Fathers Borgia and Araoz were enthusiastic; in fact, Araoz was one of the two Jesuits who had encouraged Isabel a decade earlier. Ignatius was in a tight corner. He needed the princess’ support if the Society was to survive in Spain. To refuse her altogether was not an option. But the conflicts of interest and the inevitable political and ecclesial jealousies made the whole situation rather absurd. Given her political responsibilities, for example, it was impossible for her to live the vows of poverty or obedience in any practical way, and she would have to be dispensed from any vow of chastity as soon as a political marriage was thrust upon her.

In October 1554, Ignatius met with Jesuits in Rome to discuss their options regarding a certain Mateo Sánchez. The name was an alias for Juana, in case anyone intercepted their letters. Ignatius decided to allow her to make simple perpetual vows, the same kind made by Jesuit scholastics. This meant that, as far as Juana was concerned, she was obliged before God to keep her vows for life; but her vows did not bind Ignatius, and he could release her from them at any time.

Afterward, Juana set herself to creating a culture of modesty and religious devotion in the Spanish court, so that unsuspecting observers began to describe the palace as a convent. She donated to the Jesuit colleges in Rome and Valladolid, she oversaw projects for the poor and for the reform of convents, and she defended the Society from its critics, including the aforementioned Melchior Cano. She even protected Borgia from becoming a cardinal, an office that Ignatius wished Jesuits to avoid as much as possible.

There were difficulties. Juana and Borgia associated so closely that her own brother suspected an affair between them. Like Isabel, she became displeased when Ignatius attempted to assign her favorite Jesuits elsewhere. She ordered Borgia and Araoz to remain at the court, and then she wrote to Ignatius, essentially informing him that he could not have them for other missions. She also “asked” him to make her their local religious superior, so that their duty to obey her under holy obedience could augment the political obedience that they already owed her.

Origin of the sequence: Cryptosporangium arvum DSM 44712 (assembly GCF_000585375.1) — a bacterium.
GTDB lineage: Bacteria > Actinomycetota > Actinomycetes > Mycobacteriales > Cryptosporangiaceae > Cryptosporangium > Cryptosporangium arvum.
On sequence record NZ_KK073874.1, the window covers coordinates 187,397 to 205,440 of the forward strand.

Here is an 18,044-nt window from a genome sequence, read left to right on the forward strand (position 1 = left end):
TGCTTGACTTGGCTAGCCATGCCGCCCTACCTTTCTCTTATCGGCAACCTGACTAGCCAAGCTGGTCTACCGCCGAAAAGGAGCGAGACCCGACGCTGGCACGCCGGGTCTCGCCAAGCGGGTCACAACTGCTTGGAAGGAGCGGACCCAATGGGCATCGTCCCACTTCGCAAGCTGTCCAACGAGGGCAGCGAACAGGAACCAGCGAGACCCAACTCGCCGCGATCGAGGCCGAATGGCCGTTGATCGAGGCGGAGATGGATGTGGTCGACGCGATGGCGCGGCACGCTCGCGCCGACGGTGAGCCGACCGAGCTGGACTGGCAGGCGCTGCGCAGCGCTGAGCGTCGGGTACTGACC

Juana lost her regency at age 24, when Philip returned to Spain. She continued to live ascetically and founded several women’s communities. Philip, unaware that his sister was a Jesuit, tried to arrange a marriage. Among the potential husbands were the French king, archdukes and even Juana’s own nephew. Nothing came of it. Juana remained in contact with Borgia after he became the third superior general of the Society, and she died on Sept. 7, 1573, at the age of 38.

What Now?

What are the chances of women Jesuits today? For the sake of charity to those with fervent desires to join the Society, I will state the following points bluntly. I ask readers not to interpret this as an insensitivity to the deep feelings surrounding this matter.